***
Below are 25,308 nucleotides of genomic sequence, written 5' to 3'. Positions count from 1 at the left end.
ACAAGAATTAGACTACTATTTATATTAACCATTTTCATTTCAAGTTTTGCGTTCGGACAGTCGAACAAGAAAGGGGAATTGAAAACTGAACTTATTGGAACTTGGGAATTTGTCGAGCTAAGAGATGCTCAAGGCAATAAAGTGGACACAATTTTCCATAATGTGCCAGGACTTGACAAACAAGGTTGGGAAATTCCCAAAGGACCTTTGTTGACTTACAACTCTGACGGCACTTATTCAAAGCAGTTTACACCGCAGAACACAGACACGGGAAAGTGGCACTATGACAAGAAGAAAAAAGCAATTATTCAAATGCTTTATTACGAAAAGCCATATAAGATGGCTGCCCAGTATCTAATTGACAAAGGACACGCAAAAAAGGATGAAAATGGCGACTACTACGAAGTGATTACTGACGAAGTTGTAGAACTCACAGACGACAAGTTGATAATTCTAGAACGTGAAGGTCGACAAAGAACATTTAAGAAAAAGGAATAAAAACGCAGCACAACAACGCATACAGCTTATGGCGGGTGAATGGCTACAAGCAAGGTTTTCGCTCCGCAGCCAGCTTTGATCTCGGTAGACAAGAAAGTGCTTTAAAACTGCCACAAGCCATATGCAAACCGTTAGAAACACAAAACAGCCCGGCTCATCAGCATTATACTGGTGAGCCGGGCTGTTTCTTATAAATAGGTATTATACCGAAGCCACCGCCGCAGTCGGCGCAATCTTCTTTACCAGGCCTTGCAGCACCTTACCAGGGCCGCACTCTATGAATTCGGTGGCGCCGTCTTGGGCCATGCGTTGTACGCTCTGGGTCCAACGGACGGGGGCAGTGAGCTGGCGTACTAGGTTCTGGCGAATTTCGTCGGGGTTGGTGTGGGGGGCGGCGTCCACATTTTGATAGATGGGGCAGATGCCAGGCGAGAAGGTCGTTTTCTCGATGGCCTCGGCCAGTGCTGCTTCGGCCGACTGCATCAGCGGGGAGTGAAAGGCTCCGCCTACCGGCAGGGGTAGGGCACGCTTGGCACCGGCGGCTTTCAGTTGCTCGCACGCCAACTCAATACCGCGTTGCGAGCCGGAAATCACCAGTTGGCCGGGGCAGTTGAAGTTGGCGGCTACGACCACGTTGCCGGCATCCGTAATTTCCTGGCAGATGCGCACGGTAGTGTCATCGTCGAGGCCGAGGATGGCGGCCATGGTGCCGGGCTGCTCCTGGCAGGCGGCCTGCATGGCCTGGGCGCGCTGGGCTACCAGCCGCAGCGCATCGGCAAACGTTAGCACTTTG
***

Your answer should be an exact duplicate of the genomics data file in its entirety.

Below are 25,308 nucleotides of genomic sequence, written 5' to 3'. Positions count from 1 at the left end.
ACAAGAATTAGACTACTATTTATATTAACCATTTTCATTTCAAGTTTTGCGTTCGGACAGTCGAACAAGAAAGGGGAATTGAAAACTGAACTTATTGGAACTTGGGAATTTGTCGAGCTAAGAGATGCTCAAGGCAATAAAGTGGACACAATTTTCCATAATGTGCCAGGACTTGACAAACAAGGTTGGGAAATTCCCAAAGGACCTTTGTTGACTTACAACTCTGACGGCACTTATTCAAAGCAGTTTACACCGCAGAACACAGACACGGGAAAGTGGCACTATGACAAGAAGAAAAAAGCAATTATTCAAATGCTTTATTACGAAAAGCCATATAAGATGGCTGCCCAGTATCTAATTGACAAAGGACACGCAAAAAAGGATGAAAATGGCGACTACTACGAAGTGATTACTGACGAAGTTGTAGAACTCACAGACGACAAGTTGATAATTCTAGAACGTGAAGGTCGACAAAGAACATTTAAGAAAAAGGAATAAAAACGCAGCACAACAACGCATACAGCTTATGGCGGGTGAATGGCTACAAGCAAGGTTTTCGCTCCGCAGCCAGCTTTGATCTCGGTAGACAAGAAAGTGCTTTAAAACTGCCACAAGCCATATGCAAACCGTTAGAAACACAAAACAGCCCGGCTCATCAGCATTATACTGGTGAGCCGGGCTGTTTCTTATAAATAGGTATTATACCGAAGCCACCGCCGCAGTCGGCGCAATCTTCTTTACCAGGCCTTGCAGCACCTTACCAGGGCCGCACTCTATGAATTCGGTGGCGCCGTCTTGGGCCATGCGTTGTACGCTCTGGGTCCAACGGACGGGGGCAGTGAGCTGGCGTACTAGGTTCTGGCGAATTTCGTCGGGGTTGGTGTGGGGGGCGGCGTCCACATTTTGATAGATGGGGCAGATGCCAGGCGAGAAGGTCGTTTTCTCGATGGCCTCGGCCAGTGCTGCTTCGGCCGACTGCATCAGCGGGGAGTGAAAGGCTCCGCCTACCGGCAGGGGTAGGGCACGCTTGGCACCGGCGGCTTTCAGTTGCTCGCACGCCAACTCAATACCGCGTTGCGAGCCGGAAATCACCAGTTGGCCGGGGCAGTTGAAGTTGGCGGCTACGACCACGTTGCCGGCATCCGTAATTTCCTGGCAGATGCGCACGGTAGTGTCATCGTCGAGGCCGAGGATGGCGGCCATGGTGCCGGGCTGCTCCTGGCAGGCGGCCTGCATGGCCTGGGCGCGCTGGGCTACCAGCCGCAGCGCATCGGCAAACGTTAGCACTTTG